It is a well-known fact that people in plantation areas live in line rooms, which are a chain of small identical houses. The living space in these line rooms is not more than a verandah, an eight by ten living room, and a kitchen. Still many houses in the plantations do not have electricity. The average family consists of about six or seven members. They live within a small space insufficient even for two members. These living environments directly affect children’s education and the children ultimately to drop out of school owing to the lack of facilities to study at home.

It is very important to discuss about the resources available (or unavailable) in plantations for children. Most of the children get their primary education from the state schools which lack basic facilities. These estate schools have grades one to five. Usually, there are less than three teachers including the principal in these schools. In many schools, the buildings are in dilapidated conditions and a playground cannot be found. In many occasions, the maximum qualification of teachers appointed to these schools is passing A/L examination with three ‘S’ passes. The lack of physical and human resources in schools lead children to stop schooling and look for jobs.

Overall, the major cause of child labour could be identified as poverty. Studies that have been done so far have shown that poverty is playing a key role in deciding the range and rate of child labour in plantations. It is an obvious fact that the income of plantation workers is inadequate to live under this economic circumstance. Since they are not aware of family planning system there are many children in families in plantations. Therefore, most of the estate workers are not able to fulfill the basic needs of their children with the meager income they get from estate management. It is certainly an unavoidable argument that plantation workers are exploited by every sides of the administration. In recent past, the estate workers went on a strike requesting the government to bolster their salary to Rs. 500 per day. Surely, it was a reasonable demand. However, in the end trade unions took part in several rounds of discussions promising the innocent estate workers that they would help them to win their salary increment and cheated the people by getting some personal rewards from the administrative bodies. Politicians are responsible for the insufficient income of estate workers as all the trade unions are in the power of political parties in the upcountry. It is sad to say that these politicians are not working for the people who have elected them after coming to power. All these are factors relevant to the financial side of a family have compelled the children to abandon their education in order to work and support their family’s income. Most of the time, the elder child of the family has to bear the greatest burden of earning for the family.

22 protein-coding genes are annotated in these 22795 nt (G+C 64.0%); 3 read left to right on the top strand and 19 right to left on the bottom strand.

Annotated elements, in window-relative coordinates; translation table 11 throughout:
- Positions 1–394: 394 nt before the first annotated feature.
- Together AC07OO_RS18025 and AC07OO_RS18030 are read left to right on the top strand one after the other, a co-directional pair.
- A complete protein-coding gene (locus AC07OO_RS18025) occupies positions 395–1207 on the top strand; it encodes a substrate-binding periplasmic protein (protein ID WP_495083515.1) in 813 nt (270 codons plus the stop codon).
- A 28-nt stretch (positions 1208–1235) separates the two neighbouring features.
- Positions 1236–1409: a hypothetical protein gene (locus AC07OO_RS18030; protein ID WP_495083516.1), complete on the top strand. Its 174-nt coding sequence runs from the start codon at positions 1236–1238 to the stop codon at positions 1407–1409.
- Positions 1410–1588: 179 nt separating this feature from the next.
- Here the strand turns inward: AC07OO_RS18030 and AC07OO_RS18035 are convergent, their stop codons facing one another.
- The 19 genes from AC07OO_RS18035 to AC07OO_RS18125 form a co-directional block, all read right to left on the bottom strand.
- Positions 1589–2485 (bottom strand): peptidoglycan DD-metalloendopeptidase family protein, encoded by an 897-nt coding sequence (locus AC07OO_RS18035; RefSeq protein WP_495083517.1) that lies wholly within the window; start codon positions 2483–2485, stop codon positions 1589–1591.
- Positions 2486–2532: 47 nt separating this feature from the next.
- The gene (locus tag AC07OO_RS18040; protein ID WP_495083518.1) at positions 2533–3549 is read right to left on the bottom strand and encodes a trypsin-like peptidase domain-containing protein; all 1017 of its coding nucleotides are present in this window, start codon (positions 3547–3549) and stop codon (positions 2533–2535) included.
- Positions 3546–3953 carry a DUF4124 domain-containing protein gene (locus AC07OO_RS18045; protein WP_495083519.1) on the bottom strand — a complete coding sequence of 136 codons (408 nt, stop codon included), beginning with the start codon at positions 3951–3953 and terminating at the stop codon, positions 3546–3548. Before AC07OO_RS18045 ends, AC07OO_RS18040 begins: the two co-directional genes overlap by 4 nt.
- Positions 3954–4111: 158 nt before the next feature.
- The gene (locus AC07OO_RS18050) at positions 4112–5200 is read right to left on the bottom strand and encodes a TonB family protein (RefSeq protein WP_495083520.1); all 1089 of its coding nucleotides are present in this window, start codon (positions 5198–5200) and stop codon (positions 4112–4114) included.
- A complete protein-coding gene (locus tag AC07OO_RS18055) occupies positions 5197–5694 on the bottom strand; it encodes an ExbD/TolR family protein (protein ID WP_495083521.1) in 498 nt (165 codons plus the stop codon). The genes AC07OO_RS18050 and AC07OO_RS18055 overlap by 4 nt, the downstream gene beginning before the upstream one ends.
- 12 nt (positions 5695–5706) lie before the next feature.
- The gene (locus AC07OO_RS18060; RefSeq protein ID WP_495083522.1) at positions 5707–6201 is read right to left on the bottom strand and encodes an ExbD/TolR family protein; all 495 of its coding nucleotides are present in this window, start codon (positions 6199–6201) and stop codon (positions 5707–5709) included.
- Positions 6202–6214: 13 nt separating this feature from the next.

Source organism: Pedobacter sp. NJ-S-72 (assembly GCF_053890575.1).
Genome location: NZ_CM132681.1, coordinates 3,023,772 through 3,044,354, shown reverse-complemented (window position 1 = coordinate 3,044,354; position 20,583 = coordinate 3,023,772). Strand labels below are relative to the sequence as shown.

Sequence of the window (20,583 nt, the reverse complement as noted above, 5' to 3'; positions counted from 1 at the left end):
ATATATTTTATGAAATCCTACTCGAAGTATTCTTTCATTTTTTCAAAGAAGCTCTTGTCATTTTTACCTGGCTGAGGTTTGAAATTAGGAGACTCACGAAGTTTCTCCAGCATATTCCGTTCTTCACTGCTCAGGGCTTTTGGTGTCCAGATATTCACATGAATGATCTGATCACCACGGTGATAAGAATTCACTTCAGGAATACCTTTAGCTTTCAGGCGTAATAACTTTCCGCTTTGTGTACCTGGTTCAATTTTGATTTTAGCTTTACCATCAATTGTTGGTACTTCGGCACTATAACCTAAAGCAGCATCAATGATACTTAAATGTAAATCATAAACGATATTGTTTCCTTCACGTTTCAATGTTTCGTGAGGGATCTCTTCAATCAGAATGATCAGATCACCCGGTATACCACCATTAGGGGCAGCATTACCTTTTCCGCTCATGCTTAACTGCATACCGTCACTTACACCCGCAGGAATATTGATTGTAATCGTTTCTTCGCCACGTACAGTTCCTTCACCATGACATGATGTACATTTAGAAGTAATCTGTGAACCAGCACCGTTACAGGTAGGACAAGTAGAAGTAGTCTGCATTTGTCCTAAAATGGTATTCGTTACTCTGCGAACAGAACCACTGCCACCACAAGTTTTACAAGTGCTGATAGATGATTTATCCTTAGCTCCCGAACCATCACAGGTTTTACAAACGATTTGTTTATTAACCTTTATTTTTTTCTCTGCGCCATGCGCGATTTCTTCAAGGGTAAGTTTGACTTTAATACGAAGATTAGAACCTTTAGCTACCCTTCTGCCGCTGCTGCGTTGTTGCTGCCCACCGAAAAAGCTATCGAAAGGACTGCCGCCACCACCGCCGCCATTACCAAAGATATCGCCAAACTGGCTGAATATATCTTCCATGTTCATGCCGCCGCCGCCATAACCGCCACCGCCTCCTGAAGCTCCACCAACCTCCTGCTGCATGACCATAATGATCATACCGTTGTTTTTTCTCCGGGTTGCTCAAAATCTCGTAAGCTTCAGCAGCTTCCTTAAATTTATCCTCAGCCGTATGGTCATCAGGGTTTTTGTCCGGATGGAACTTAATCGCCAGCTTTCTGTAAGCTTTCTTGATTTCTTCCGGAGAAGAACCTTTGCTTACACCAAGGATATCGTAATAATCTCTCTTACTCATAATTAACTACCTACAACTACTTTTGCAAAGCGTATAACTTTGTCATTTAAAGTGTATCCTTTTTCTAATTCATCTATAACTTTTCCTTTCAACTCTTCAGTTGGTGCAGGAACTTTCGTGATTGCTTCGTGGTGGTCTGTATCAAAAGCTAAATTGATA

As their income is not enough to meet their basic needs, female members of the family in plantations have started to migrate to Middle East countries as domestic workers. When they leave their country, they entrust their children to the care of their husbands. However, the husband fails to take care of the children, and as a result of this the female child of the family has to shoulder all the responsibilities towards the family members. Since she has to do all the household activities previously done by her mother, she cannot pay attention to her studies. This is how most girls become child labourers. After they become child labourers they face numerous psychosocial problems in the working environment especially being girl child labourers.